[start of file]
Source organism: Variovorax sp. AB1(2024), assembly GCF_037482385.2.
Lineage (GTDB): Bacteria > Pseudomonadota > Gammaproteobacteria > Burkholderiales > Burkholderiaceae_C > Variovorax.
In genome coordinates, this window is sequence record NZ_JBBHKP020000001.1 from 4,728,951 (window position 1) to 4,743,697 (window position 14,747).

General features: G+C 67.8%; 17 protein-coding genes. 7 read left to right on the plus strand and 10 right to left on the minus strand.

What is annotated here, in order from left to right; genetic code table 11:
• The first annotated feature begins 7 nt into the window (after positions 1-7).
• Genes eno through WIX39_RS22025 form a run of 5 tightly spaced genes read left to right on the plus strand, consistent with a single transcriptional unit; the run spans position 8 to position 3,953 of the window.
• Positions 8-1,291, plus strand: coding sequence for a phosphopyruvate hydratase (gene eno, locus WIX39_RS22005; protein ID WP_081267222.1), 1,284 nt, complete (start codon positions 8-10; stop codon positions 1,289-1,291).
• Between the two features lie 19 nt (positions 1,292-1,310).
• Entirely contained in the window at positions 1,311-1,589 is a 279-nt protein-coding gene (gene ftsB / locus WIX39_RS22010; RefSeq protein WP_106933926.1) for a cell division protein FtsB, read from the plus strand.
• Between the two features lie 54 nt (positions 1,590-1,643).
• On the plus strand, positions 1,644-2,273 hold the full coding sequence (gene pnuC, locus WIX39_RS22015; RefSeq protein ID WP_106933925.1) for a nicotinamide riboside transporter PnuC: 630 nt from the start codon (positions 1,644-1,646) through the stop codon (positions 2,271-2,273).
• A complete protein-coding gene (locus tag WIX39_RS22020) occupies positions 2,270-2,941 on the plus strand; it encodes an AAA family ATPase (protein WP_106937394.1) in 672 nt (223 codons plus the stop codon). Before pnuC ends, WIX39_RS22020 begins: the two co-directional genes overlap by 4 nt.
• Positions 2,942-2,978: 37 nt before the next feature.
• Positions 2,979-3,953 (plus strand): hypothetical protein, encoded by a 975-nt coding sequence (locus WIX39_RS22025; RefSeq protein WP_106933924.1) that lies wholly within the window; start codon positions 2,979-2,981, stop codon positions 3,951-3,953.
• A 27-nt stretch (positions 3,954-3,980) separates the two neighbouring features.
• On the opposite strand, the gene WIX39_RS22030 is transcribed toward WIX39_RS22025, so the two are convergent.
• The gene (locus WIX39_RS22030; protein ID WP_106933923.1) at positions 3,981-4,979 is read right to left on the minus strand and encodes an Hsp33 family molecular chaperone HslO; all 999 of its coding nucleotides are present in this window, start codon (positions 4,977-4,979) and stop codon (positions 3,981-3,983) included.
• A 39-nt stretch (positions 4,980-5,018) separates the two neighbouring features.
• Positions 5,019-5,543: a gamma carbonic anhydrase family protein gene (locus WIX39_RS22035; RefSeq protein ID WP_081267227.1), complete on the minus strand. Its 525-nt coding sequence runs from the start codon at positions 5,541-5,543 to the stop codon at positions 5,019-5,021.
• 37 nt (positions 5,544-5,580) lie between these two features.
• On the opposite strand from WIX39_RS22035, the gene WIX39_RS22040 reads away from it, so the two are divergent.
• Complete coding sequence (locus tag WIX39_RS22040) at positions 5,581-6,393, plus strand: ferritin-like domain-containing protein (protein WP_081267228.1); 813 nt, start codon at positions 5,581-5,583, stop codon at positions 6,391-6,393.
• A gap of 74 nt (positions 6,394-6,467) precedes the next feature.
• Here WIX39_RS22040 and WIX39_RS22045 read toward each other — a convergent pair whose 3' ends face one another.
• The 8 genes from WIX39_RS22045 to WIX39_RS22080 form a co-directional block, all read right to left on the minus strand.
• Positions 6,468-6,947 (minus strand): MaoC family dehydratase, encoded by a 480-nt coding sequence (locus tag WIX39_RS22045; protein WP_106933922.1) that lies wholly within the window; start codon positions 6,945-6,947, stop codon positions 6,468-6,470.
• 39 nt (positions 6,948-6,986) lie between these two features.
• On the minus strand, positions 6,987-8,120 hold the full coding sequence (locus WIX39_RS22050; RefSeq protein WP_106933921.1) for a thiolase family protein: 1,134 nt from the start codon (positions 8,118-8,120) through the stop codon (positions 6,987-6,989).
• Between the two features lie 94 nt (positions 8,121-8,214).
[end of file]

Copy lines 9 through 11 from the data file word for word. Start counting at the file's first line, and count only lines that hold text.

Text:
• Between the two features lie 19 nt (positions 1,292-1,310).
• Entirely contained in the window at positions 1,311-1,589 is a 279-nt protein-coding gene (gene ftsB / locus WIX39_RS22010; RefSeq protein WP_106933926.1) for a cell division protein FtsB, read from the plus strand.
• Between the two features lie 54 nt (positions 1,590-1,643).